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If you can build it, he will name it. Bryan Welton, MBA ’04, has become an entrepreneurial superstar putting company logos and brands on anything and everything. His Internet firm, Namify, is one of the fastest growing private companies in America.
Bryan Welton started Namify, a hugely successful Internet business, in his family’s small home in Provo, Utah. Inventory was piled up in the three bedrooms, the living room and basement. The work was constant back in 2001 and so was the threat of shutting down.
“I put everything on the credit card and we had a month to get the money back,” says the 34-year-old entrepreneur. “We were always a day from bankruptcy. Our motto was, get to work, get the clients, get orders in and get orders out.”
Eleven years later, Namify has been called one of the fastest-growing private companies in America. It now operates out of an 80,000-square-foot warehouse in Springville, Utah; has additional offices in Portland, Denver and Frankfurt, Germany; four factories in China, and 1,000 employees, direct and contract.
What happened? A savvy businessman saw a market niche when no one else did, and it turned out to be huge. The idea is simple. Namify will take the logo or brand of a company and put it on anything, from name tags and security IDs, to hoodies and even air conditioners.
When the NBA’s New Jersey Nets needed branding, Namify put the players’ names on their lockers and NBA and team logos all around their arena. Namify also did engraving for a presidential summit, producing nameplates, IDs and seat pocket covers for George W. Bush’s entire cabinet. The company even printed lanyards and badge holders for backstage passes for Justin Bieber’s Never Say Never tour and Madonna’s 25th Anniversary tour.
Recently, Welton had a call from a fellow in the air-conditioning business who was frustrated that his company’s press-on stickers were being peeled off after repair jobs. He wanted to permanently engrave the front of every unit. Welton’s company solved that problem. And one of Welton’s most popular products is engraved toilet plungers that real estate agents give to home buyers. “We can ‘Namify’ anything,” he says.
Soft spoken and at times philosophical, Welton believes his ambition stems from growing up in the northern California woods, “in a poor, hard-working family.” His dad was a logger in Lake Almanor, populated mostly by blue-collar folks, with a heavy influx of wealthy vacationers during the summer.
In 1982, after release of the first Rambo movie, Welton remembers watching Sylvester Stallone walking around town. “I saw from these well-off people what money could buy and it pushed me do better,” he says.
Work has always been Welton’s hobby. As an 11-year-old, he made pocket change sweeping up pine needles at the lake. While a senior at Brigham Young University, he launched a website for a small engraving company partly owned by his father-in-law. Its domain name was nametags.com.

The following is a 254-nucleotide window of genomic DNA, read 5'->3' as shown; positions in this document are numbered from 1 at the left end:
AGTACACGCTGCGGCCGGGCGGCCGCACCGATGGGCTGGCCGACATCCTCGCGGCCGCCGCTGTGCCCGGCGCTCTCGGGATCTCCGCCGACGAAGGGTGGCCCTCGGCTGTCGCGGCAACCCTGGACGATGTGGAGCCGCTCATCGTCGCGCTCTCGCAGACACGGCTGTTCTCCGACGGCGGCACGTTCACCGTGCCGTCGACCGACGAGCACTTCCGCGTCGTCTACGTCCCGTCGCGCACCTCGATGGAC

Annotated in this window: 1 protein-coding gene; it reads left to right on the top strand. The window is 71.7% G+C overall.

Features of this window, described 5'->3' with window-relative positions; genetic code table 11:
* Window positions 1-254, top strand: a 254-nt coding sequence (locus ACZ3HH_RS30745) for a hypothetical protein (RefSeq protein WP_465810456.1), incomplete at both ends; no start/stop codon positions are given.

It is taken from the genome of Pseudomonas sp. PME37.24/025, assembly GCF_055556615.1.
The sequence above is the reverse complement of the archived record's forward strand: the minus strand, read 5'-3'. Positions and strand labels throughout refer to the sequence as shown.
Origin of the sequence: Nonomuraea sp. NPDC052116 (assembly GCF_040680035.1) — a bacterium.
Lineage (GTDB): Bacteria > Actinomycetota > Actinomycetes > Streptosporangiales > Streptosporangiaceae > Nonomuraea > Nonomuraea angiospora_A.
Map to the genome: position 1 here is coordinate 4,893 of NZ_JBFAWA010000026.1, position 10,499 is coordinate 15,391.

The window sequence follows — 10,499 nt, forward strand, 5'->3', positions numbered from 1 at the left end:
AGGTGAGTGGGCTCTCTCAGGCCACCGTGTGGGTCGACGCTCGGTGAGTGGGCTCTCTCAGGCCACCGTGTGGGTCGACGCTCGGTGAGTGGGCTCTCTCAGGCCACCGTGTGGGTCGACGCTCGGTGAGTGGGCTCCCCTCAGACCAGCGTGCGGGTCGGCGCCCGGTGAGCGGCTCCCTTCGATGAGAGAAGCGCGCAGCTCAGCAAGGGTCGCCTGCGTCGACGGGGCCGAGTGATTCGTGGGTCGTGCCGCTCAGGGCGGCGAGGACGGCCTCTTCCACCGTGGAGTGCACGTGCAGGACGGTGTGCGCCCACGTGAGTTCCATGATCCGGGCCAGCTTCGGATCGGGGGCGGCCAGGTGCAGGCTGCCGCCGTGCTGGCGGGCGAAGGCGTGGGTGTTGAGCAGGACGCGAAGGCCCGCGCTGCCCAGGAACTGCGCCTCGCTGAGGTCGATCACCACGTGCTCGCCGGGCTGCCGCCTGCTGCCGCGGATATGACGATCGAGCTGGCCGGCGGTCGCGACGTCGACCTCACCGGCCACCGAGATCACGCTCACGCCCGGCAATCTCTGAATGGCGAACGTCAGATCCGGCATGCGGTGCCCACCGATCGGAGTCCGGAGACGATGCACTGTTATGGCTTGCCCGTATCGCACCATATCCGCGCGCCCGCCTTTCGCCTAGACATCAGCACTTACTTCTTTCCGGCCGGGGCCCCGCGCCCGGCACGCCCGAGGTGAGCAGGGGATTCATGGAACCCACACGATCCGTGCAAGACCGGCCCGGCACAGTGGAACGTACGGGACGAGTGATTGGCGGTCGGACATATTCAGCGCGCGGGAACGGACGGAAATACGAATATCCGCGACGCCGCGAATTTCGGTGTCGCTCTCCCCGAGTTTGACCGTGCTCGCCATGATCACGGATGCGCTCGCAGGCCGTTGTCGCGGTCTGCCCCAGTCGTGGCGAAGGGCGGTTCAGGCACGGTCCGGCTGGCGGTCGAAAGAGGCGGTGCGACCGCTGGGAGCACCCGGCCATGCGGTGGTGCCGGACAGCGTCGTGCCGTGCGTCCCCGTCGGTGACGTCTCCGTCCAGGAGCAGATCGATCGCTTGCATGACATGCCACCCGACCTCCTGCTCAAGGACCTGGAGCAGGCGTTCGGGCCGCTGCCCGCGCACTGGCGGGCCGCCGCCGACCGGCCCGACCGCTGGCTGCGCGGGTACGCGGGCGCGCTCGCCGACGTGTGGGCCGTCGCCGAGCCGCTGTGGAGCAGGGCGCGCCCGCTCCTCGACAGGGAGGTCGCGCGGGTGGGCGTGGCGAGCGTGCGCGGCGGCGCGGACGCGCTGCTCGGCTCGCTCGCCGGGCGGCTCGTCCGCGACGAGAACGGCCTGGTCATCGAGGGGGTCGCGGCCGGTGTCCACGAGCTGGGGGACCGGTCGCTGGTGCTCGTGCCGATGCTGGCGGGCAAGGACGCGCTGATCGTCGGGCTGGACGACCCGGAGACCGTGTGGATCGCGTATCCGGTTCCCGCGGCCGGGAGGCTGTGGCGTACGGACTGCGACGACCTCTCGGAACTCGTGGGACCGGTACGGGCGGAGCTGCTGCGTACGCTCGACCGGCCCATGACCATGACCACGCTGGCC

The site brought in so much work that Welton began handling the overflow. Out of this he started his own online company, engraving name tags and badge-holders for conventions. “By 2001, I’d gone into manufacturing because no local engraving or print shop could match our speed and demand,” says Welton. “Today, we call it the ‘hot potato principle.’” It means never sit on an order. He believes most companies work too slowly. Ask a shop to produce trophies for a soccer team and they’ll have the order ready next week. He wondered why it takes other shops so long when the actual work takes three hours.
Welton wanted same-day service to be a Namify hallmark. He even created special software that alerts managers when production slows anywhere in the chain, allowing them to immediately jump on the problem. Speed is hardly a new idea. But most manufacturers produce the same product all day long.
“With us, if you look at the end of our line, every single product is different and we’re sending out 100,000 to 120,000 pieces a day,” says Welton. “We basically took the Henry Ford efficiency concept and applied it to a customized model.”
His innovations have attracted customers worldwide, including 386 of the Fortune 500 companies. But as business has grown, so has his family—he and wife Jenny have six kids—and Welton says that has changed him in positive ways.
“I’m a more peaceful guy now and I think it’s because I have four daughters,” says Welton, who is also a bishop at his church. “They’ve softened me up. I used to work for money and survival, and now my true peace comes from watching my children grow and watching others in the company grow.”
To that end, he still pushes Namify to get better, just as he did in the early days. He remembers getting visits from bankers and high-end businessmen asking about his profit and loss statement or his return on investment. He had no idea what they were talking about. “I knew what worked, but I couldn’t explain it to smart people,” says Welton.
Realizing something was missing, he enrolled in the MBA program at the University of Phoenix, finishing his degree in 2004. He loved the real-life approach of learning from facilitators who actually work in the field.
He recalls talking to a Florida banker about every facet of Namify, thinking how great it was that he could return to work and apply those principles directly to his business.
“My big boom—my growth—happened between 2002 and 2004 while I was studying for my MBA,” says Welton. “The University of Phoenix was my partner in building a multi-million dollar business.”
Leo W. Banks is a writer in Tucson, Arizona.